Swine Warfare: Are Feral Pigs the Next Weapon of Mass Destruction?

Move over anthrax, there could be a new biological weapon in town.
Is this the little piggy that could deliver the bacon for the terrorists of tomorrow? (Photo: Fort-Worth Star-Telegram Contributor/Getty Images)
Nov 10, 2011· 1 MIN READ
Salvatore Cardoni holds a political science degree from the George Washington University. He's written about all things environment since 2007.

As if anti-terrorism officials weren’t inundated with enough hourly threats to keep them tossing and turning into the wee hours of the night, a recently published doctoral dissertation [pdf] suggests that the do-badders of tomorrow could deploy a new category of biological weapon in their never-ending quest to wipe out as much of the free world as possible: invasive species.

Author Lawrence Roberg, an associate professor of anatomy and physiology at Laboure College who is working towards a Ph.D. from Atlantic International University, warns that non-native species, like feral pigs and ticks, could be ‘weaponized’ to carry out attacks against the United States, reports Business Wire.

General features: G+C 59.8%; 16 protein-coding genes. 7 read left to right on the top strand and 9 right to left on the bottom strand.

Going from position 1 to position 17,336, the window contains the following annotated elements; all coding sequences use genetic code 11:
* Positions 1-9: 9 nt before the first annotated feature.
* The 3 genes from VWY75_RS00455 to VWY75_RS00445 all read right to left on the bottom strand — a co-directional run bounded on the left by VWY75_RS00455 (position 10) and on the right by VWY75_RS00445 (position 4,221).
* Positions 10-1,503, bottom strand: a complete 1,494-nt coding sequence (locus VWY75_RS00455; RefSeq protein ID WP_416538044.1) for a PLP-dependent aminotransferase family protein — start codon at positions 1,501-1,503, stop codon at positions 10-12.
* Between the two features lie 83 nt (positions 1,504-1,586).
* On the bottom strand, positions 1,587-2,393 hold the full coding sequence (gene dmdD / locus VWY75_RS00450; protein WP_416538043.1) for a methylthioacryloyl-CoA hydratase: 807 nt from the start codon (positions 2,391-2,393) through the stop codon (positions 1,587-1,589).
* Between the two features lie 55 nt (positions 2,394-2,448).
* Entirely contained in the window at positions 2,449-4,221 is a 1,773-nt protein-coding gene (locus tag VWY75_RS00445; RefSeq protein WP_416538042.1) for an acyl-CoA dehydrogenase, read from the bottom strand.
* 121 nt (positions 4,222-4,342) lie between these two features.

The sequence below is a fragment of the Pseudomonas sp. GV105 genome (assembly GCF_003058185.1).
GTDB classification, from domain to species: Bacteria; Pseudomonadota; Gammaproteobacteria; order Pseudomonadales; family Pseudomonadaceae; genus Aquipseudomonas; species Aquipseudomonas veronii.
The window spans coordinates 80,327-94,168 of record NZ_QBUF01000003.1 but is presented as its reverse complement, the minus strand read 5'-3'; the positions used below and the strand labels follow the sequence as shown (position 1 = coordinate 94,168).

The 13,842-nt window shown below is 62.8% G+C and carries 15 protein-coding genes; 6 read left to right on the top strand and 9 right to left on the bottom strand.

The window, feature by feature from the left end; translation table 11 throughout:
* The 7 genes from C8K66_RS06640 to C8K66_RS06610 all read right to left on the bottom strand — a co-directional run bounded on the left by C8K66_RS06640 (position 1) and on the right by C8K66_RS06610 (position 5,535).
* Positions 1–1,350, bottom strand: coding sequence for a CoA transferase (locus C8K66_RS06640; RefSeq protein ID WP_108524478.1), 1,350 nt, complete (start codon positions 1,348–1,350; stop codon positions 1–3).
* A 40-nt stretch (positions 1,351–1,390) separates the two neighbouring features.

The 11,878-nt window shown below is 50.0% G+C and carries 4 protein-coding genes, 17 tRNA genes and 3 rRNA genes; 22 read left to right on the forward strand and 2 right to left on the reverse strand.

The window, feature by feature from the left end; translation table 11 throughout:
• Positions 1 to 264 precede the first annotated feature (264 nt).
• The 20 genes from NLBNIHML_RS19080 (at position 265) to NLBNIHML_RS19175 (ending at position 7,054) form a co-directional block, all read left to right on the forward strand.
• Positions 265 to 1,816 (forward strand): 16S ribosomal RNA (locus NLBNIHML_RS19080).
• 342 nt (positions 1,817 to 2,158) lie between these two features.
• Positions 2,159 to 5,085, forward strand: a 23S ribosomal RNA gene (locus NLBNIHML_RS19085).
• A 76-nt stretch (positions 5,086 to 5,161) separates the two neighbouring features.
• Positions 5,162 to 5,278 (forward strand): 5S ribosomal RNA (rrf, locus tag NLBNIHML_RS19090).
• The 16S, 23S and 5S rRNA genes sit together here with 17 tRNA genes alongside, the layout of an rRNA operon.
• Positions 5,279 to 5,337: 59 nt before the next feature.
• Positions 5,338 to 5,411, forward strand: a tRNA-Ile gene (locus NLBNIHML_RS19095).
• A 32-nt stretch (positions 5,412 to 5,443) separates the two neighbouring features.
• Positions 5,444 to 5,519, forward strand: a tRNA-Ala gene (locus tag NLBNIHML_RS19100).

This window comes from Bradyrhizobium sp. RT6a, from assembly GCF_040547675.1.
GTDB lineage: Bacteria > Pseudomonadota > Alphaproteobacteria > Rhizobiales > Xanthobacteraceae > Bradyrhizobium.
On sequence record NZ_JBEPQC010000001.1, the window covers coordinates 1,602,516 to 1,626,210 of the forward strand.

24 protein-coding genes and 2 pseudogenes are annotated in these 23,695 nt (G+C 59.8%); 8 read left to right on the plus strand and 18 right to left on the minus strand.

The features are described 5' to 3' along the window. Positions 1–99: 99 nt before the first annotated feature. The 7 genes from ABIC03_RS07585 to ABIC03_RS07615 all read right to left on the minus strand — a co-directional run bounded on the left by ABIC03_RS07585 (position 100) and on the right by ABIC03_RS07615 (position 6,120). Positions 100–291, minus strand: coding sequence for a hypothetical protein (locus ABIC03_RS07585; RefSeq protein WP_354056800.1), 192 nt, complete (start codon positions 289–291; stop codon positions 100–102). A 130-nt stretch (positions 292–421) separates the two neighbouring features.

A short list of the living weapons and the living bullets they could be jerry-rigged to carry reads like something out of a Tom Clancy novel. Business Wire reports:

-Feral pigs can be used to carry the Nipah virus and spread disease to humans, cattle and wildlife.

-The heartwater pathogen, a microbe that can cause heart and pulmonary edema, and carried by the tropical bont tick, can kill deer, cattle or other wildlife, and potentially be transmitted to humans.

-Striga, a plant parasite that can destroy corn crops, and subsequently devastate commodity markets and bio-fuel production.

-Barberry plants that are eaten by birds whose droppings spread wheat stem rust, which can cause a decline or destruction of wheat production.

"We must prepare for the use of invasive species as biological weapons,” wrote Roberge. "These types of weapons are inexpensive to produce and hard to detect immediately, so they can cause extensive damage before they can be controlled."

Reading that dire warning makes me hope that someone in a dank basement of an unmarked building in Langley, Virginia just pushed a budget request up the bureaucratic food chain to staff up a new clandestine anti-terror unit: OONB (Oink, Oink, No Boom).